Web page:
“Too few people understand a really good sandwich.” The legendary chef James Beard was not wrong when he wrote those words—we’ve certainly all eaten a lot of mediocre sandwiches. But stop by Mean Sandwich on an average weekday at noon and you’ll get a pretty good idea of just how many people here do understand a really good sandwich.
The new (December 2016) Ballard lunch spot was one of the most anticipated openings of 2016, largely due to the pedigree of its owners: Chef Kevin Pemoulie and his wife, Alex Pemoulie, met when they both worked at New York City’s Momofuku Noodle Bar (he spent nearly five years as its chef de cuisine) and went on to open Thirty Acres in Jersey City, where they earned a two-star review in The New York Times from critic Pete Wells, who said the restaurant “would be a find in any state.”
Luckily, the Pemoulies chose our state for their next venture. It was a return home for Alex, who was raised in Greenwood and still has family in the area. She says she never imagined coming back to live in Seattle. But daughter Vivian, now 2, changed all that. “It became really obvious that the whole lifestyle of living [in New York] wasn’t going to work.” They longed for a work-life balance that’s hard to find in the restaurant industry. So with the move, they made another departure—away from the modern, elevated, globally inspired dishes guests loved at Thirty Acres and toward something simple, sustainable, approachable and affordable.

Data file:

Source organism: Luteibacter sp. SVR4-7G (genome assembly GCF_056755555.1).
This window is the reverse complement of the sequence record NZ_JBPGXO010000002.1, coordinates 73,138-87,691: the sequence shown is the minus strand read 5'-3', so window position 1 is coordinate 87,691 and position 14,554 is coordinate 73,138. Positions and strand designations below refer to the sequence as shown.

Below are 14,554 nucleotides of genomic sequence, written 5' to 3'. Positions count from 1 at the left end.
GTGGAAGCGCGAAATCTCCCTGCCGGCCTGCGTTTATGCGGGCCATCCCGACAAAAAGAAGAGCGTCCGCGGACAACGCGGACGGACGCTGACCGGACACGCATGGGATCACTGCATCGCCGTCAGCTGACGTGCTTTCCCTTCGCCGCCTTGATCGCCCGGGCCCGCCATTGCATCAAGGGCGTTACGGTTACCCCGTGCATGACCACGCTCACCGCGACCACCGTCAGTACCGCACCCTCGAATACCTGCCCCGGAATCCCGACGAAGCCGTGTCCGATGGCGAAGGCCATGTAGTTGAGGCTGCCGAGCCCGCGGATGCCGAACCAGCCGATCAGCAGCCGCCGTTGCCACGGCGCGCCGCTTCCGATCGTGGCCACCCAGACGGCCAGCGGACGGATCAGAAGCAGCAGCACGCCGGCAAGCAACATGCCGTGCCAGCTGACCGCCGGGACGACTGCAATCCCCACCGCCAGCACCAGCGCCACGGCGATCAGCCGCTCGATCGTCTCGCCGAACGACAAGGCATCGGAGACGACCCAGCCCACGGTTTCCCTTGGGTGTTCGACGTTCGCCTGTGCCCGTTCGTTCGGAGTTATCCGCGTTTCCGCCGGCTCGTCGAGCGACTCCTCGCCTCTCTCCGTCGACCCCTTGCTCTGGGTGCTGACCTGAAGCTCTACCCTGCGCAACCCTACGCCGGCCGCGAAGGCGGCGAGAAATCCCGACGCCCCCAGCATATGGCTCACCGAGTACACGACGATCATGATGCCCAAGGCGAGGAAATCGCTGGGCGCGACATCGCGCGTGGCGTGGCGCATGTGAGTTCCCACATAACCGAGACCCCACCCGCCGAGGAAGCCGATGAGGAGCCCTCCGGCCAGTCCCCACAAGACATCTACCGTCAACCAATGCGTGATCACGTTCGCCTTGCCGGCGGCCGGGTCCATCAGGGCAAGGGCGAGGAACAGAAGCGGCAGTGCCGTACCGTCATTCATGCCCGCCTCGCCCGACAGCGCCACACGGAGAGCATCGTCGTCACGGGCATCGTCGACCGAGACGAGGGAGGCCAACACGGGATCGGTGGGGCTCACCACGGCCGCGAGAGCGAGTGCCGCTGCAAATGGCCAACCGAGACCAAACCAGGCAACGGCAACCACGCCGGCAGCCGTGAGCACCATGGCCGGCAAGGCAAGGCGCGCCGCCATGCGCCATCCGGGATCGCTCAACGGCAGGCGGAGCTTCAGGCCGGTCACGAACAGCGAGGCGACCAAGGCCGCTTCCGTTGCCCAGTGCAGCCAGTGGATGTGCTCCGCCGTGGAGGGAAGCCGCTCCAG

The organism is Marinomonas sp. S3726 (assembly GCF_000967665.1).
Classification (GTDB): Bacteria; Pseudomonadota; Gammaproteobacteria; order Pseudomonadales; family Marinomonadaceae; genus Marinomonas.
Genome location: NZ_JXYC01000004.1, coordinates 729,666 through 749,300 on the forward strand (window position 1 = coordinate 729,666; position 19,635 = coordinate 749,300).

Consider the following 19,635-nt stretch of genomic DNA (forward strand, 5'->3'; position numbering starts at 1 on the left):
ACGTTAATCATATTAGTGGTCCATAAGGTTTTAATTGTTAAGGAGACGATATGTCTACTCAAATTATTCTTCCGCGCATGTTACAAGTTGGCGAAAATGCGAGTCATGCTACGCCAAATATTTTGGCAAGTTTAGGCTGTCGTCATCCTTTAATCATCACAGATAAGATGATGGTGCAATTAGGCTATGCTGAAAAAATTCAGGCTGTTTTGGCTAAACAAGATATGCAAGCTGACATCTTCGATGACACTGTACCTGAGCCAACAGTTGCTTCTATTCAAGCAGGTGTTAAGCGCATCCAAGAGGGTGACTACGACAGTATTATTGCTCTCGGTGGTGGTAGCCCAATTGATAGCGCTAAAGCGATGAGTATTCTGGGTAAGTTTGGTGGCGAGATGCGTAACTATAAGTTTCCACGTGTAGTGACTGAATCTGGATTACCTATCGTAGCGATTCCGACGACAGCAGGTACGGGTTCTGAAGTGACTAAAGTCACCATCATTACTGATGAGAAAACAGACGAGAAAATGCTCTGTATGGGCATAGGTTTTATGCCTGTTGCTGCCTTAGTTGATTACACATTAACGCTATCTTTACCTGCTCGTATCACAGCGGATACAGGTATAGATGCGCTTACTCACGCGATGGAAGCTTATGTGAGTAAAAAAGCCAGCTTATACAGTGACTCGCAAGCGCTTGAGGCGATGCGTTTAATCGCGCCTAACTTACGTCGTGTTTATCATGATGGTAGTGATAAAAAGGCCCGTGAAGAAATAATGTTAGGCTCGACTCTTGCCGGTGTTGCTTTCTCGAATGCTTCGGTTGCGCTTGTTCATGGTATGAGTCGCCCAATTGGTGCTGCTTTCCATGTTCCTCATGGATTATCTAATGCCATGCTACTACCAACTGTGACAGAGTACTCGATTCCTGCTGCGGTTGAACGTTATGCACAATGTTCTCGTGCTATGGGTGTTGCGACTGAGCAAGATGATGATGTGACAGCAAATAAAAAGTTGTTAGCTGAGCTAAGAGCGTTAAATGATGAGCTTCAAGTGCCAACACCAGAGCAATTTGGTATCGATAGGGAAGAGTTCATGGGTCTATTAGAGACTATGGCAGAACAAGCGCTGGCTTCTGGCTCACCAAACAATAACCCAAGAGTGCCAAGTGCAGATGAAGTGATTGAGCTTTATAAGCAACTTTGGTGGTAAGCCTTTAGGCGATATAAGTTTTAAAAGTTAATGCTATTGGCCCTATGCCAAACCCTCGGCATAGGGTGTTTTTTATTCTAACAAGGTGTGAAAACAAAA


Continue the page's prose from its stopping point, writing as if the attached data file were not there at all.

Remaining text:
Make no mistake, though: Mean Sandwich is not a deli, and to call anything here “simple” undermines the deliberateness of each ingredient on each of only five sandwiches, all on seeded Macrina buns. The best-seller, by far, is the signature Mean Sandwich: thick corned beef, pickled red cabbage, mint leaves, yellow mustard and just enough maple syrup for a little sweetness—a sandwich version of a popular brunch plate the couple served at Thirty Acres. My personal favorite is an ingenious fish sandwich that combines sardines with pickled jalapeños, fried lemon slices, celery root slaw and cilantro for an experience reminiscent of tuna fish but on another level entirely.
The thick corned beef Mean Sandwich and Skins and Ins
With local families filling the booths and a mix of passers-by and area workers—from mechanics to developers—waiting for their orders, the small, sparse shop (the former Jolly Roger space) has provided the kind of egalitarian lunch destination that the Pemoulies dreamed of, all united by an understanding of a really good sandwich.
Pair your sandwich with the phenomenal “Skins and Ins,” the Pemoulies’ take on perfectly fluffy-crispy fries, made by freezing smashed bits of baked potato and then deep-frying them.
Mean Sandwich Ballard, 1510 NW Leary Way; 206.789.9999; meansandwich.com